The traditional Republican issue triad of fiscal responsibility, national defense, and social regulation is broken. The electoral coalition which delivered the White House to Ronald Reagan three decades ago is headed toward civil war. The GOP should rethink what it stands for. Fiscal responsibility certainly, but in practice as well as in theory. ... As for the "entitlements" that threaten to swamp the budget, Republicans must point out that recipients have not paid for Social Security and Medicare, which is why the nation's fiscal future is so bleak. On average the latter alone pays out nearly four times as much in benefits as it collects in taxes from recipients. The starting point of reform should be to means-test, that is, kick the rich off the dole (Doug Bandow, 11/27).
The New York Times: Beating The Odds, And A Storm, To Get A Transplant
It was the best possible news, at the worst possible time. The phone call from the hospital brought the message that Dolores and Vin Dreeland had long hoped for, ever since their daughter Natalia, 4, had been put on the waiting list for a liver transplant. The time had come. They bundled her into the car for the 50-mile trip from their home in Long Valley, N.J., to New York-Presbyterian Morgan Stanley Children's Hospital in Manhattan. ... [But] Hurricane Sandy, the worst storm to hit the East Coast in decades, was bearing down on New York. Airports and bridges would soon close, but the donated organ was in Nevada, five hours away (Denise Grady, 11/26).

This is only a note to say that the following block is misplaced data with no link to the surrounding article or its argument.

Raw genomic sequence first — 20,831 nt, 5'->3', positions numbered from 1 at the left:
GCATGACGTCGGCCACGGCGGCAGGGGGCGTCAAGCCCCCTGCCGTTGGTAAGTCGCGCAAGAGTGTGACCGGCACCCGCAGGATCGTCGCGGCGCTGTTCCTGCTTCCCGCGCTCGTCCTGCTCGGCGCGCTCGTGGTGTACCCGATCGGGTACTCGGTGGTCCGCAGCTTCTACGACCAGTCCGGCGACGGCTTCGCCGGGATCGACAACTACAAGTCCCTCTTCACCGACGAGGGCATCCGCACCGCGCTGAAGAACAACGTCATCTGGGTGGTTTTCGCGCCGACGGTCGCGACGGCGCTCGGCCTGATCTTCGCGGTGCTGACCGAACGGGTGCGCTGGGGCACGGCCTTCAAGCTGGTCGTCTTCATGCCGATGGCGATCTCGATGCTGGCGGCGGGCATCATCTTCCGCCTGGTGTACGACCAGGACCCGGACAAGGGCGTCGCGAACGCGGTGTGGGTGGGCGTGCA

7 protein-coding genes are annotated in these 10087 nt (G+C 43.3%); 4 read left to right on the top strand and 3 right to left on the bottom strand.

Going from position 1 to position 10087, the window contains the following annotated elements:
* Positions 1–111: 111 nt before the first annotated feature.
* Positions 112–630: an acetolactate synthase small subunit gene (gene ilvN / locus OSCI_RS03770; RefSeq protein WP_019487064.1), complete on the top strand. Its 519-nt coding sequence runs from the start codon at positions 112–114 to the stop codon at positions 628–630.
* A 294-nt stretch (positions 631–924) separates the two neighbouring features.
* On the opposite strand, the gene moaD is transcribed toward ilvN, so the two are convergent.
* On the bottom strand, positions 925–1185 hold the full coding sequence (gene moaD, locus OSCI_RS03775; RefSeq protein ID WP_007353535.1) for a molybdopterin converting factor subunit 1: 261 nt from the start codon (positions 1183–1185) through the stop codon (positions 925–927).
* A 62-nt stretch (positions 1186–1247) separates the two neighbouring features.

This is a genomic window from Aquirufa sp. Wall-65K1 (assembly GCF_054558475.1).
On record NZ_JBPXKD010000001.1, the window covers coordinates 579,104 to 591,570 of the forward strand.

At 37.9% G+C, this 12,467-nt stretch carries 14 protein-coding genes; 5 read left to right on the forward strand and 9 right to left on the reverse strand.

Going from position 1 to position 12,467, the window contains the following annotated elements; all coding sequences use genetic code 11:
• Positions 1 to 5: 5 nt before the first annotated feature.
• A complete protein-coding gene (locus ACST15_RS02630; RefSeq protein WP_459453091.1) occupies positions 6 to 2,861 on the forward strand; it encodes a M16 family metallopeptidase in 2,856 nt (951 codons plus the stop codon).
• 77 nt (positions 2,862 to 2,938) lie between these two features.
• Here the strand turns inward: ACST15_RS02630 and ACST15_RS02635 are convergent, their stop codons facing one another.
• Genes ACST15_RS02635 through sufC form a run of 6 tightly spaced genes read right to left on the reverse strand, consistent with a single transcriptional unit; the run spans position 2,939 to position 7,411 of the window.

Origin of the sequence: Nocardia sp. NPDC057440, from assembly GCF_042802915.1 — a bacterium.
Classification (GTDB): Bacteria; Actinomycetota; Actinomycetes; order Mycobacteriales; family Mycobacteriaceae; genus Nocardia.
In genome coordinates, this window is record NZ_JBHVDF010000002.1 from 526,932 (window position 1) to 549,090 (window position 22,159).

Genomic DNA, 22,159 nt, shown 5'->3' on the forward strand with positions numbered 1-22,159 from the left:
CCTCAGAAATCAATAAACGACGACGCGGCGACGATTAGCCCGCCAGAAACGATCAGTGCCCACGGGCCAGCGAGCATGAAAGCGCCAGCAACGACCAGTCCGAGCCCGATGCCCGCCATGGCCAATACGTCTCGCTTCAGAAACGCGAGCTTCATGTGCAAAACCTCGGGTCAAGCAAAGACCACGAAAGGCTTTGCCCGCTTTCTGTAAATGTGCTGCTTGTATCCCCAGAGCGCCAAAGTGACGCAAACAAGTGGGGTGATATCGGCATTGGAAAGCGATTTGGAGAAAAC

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Editorials and Opinions
The New York Times: Health Care Entitlements
Congressional Republicans are insisting that big cuts to Medicare and Medicaid be on the table in the negotiations over the so-called fiscal cliff and deficit reduction. That stance is largely a political move against two programs, which have been critical to the public welfare for the past half-century (11/28).
The Washington Post: A Cliff Of Their Own Choosing